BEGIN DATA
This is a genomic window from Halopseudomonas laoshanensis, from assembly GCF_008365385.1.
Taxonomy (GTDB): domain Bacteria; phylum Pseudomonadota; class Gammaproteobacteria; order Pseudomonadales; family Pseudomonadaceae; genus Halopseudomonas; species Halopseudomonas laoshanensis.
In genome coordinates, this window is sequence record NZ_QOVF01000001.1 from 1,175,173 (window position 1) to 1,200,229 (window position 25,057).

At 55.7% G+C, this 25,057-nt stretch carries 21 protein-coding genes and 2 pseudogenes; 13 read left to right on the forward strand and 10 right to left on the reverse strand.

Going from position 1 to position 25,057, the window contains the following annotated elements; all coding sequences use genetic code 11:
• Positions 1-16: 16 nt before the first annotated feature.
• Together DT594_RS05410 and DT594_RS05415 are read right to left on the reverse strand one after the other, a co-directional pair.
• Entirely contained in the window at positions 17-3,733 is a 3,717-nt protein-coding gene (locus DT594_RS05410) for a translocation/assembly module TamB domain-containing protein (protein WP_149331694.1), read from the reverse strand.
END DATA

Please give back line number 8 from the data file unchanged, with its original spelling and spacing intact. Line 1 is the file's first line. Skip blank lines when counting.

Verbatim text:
• Entirely contained in the window at positions 17-3,733 is a 3,717-nt protein-coding gene (locus DT594_RS05410) for a translocation/assembly module TamB domain-containing protein (protein WP_149331694.1), read from the reverse strand.